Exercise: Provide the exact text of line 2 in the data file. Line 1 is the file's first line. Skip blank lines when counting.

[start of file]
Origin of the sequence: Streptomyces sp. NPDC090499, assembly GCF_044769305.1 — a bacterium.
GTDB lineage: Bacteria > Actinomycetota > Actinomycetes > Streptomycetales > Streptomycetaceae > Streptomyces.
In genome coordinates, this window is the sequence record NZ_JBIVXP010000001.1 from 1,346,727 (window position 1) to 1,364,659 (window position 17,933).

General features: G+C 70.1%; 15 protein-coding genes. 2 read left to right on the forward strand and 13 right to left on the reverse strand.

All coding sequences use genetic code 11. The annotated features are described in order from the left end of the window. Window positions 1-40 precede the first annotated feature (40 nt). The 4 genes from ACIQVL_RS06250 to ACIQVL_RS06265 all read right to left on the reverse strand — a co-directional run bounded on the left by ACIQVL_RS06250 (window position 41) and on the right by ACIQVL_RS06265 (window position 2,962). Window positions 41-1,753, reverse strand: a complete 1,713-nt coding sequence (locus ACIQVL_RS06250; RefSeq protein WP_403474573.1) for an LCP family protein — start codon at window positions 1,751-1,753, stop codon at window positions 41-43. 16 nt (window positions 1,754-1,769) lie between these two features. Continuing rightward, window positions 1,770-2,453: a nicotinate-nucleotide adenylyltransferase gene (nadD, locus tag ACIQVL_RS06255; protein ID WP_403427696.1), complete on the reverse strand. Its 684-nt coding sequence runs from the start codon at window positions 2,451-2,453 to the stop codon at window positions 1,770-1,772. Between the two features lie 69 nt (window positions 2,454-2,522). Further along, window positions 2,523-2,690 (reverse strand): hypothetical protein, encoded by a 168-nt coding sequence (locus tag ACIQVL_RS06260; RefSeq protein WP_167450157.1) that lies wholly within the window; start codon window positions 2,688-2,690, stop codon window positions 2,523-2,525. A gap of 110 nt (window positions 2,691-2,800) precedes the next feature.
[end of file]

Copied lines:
GTDB lineage: Bacteria > Actinomycetota > Actinomycetes > Streptomycetales > Streptomycetaceae > Streptomyces.